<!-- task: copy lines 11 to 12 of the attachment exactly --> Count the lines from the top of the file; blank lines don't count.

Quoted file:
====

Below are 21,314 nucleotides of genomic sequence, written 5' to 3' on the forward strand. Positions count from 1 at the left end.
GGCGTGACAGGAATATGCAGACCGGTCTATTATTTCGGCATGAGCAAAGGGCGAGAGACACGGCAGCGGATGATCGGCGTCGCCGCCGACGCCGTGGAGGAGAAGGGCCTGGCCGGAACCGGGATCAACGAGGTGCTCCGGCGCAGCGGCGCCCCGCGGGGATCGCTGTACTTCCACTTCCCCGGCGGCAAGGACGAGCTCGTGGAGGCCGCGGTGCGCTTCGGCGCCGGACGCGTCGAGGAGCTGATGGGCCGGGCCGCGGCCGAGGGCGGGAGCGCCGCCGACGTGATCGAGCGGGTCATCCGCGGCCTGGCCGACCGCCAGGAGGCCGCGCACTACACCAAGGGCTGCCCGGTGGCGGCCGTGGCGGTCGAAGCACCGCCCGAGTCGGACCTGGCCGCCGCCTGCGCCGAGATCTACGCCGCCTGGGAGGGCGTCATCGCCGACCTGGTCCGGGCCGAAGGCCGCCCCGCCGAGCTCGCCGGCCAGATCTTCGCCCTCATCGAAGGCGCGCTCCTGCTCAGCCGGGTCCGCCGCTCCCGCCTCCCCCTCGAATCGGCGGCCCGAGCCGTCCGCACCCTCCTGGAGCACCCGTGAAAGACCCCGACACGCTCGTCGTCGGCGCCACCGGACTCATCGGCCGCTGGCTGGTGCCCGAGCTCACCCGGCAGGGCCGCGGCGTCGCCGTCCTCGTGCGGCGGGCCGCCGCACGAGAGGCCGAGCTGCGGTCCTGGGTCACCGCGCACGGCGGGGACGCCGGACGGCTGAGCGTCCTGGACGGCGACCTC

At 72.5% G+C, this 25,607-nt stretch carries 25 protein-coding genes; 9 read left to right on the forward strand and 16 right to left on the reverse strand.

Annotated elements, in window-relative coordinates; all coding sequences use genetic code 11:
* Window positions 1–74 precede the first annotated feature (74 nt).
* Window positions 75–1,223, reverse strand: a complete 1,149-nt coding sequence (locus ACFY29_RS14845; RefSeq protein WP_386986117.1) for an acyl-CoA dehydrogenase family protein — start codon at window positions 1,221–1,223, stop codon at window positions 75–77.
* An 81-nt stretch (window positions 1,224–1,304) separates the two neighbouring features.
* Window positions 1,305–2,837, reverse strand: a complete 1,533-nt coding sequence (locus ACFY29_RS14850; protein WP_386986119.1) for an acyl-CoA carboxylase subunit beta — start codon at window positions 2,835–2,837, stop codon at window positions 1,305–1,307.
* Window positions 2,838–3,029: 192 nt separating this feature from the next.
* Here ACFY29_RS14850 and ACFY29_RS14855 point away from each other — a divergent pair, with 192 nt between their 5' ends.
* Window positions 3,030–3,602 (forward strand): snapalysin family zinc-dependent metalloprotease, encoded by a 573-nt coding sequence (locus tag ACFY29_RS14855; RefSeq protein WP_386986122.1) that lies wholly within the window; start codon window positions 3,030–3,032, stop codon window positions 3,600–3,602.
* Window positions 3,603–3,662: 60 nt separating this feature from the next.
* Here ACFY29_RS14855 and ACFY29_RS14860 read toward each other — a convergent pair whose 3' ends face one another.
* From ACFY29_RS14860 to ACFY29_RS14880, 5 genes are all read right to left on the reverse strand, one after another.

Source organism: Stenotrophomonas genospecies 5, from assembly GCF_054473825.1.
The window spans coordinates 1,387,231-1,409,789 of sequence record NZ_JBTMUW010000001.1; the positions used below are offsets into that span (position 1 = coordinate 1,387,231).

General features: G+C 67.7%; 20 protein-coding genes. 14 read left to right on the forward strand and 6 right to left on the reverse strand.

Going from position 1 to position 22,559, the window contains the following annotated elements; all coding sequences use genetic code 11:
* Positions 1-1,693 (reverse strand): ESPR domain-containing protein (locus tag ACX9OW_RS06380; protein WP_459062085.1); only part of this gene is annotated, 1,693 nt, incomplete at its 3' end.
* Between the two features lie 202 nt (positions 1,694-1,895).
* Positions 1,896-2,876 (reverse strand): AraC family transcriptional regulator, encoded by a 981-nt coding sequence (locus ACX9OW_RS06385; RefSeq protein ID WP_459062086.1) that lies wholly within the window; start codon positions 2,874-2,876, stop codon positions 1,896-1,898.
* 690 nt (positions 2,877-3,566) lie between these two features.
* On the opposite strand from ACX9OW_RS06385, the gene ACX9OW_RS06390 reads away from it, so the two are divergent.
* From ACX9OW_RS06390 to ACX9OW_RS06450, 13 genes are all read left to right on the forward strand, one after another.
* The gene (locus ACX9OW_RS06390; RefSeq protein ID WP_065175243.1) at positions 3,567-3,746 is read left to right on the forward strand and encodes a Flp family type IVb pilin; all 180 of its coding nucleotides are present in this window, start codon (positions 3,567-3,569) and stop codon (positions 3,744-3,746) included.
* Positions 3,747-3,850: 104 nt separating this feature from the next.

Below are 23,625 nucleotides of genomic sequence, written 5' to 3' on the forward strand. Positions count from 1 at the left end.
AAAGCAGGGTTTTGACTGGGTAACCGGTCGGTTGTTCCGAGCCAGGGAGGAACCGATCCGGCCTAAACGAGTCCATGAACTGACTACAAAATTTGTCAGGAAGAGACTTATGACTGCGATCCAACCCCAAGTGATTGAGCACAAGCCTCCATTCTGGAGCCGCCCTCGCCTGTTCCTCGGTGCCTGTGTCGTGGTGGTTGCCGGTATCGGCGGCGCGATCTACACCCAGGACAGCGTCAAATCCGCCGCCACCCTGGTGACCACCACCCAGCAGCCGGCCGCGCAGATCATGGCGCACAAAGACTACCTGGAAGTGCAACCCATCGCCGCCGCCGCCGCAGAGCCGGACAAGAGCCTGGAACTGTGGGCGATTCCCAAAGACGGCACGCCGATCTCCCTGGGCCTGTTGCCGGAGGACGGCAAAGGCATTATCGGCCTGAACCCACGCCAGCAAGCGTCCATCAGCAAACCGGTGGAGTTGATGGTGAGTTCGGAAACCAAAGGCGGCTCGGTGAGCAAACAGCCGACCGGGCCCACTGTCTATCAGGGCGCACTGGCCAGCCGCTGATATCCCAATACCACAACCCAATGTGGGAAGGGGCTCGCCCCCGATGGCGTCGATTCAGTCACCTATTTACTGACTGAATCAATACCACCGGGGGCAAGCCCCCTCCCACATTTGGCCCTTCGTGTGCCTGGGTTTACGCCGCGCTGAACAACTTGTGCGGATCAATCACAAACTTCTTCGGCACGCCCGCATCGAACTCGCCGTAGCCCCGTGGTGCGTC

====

* Window positions 3,030–3,602 (forward strand): snapalysin family zinc-dependent metalloprotease, encoded by a 573-nt coding sequence (locus tag ACFY29_RS14855; RefSeq protein WP_386986122.1) that lies wholly within the window; start codon window positions 3,030–3,032, stop codon window positions 3,600–3,602.
* Window positions 3,603–3,662: 60 nt separating this feature from the next.